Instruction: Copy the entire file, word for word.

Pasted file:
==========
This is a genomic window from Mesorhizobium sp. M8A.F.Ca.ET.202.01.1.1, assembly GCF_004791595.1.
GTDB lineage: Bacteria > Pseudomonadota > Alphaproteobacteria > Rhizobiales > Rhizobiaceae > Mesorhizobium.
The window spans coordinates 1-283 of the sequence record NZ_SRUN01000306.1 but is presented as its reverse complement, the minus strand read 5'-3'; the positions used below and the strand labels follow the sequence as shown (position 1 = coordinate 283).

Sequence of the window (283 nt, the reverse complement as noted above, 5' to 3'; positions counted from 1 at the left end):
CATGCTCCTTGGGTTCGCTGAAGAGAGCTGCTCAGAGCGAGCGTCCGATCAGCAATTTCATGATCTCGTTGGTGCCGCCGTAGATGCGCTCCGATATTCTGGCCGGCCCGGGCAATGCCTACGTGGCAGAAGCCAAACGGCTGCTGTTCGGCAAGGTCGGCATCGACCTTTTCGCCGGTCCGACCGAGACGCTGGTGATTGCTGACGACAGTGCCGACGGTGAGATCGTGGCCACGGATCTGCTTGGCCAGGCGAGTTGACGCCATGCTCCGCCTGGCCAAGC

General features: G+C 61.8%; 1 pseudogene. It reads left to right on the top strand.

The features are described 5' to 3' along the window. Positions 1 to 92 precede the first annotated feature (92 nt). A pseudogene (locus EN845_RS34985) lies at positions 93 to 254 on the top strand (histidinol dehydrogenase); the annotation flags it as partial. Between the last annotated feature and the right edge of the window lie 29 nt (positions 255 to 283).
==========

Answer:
This is a genomic window from Mesorhizobium sp. M8A.F.Ca.ET.202.01.1.1, assembly GCF_004791595.1.
GTDB lineage: Bacteria > Pseudomonadota > Alphaproteobacteria > Rhizobiales > Rhizobiaceae > Mesorhizobium.
The window spans coordinates 1-283 of the sequence record NZ_SRUN01000306.1 but is presented as its reverse complement, the minus strand read 5'-3'; the positions used below and the strand labels follow the sequence as shown (position 1 = coordinate 283).

Sequence of the window (283 nt, the reverse complement as noted above, 5' to 3'; positions counted from 1 at the left end):
CATGCTCCTTGGGTTCGCTGAAGAGAGCTGCTCAGAGCGAGCGTCCGATCAGCAATTTCATGATCTCGTTGGTGCCGCCGTAGATGCGCTCCGATATTCTGGCCGGCCCGGGCAATGCCTACGTGGCAGAAGCCAAACGGCTGCTGTTCGGCAAGGTCGGCATCGACCTTTTCGCCGGTCCGACCGAGACGCTGGTGATTGCTGACGACAGTGCCGACGGTGAGATCGTGGCCACGGATCTGCTTGGCCAGGCGAGTTGACGCCATGCTCCGCCTGGCCAAGC

General features: G+C 61.8%; 1 pseudogene. It reads left to right on the top strand.

The features are described 5' to 3' along the window. Positions 1 to 92 precede the first annotated feature (92 nt). A pseudogene (locus EN845_RS34985) lies at positions 93 to 254 on the top strand (histidinol dehydrogenase); the annotation flags it as partial. Between the last annotated feature and the right edge of the window lie 29 nt (positions 255 to 283).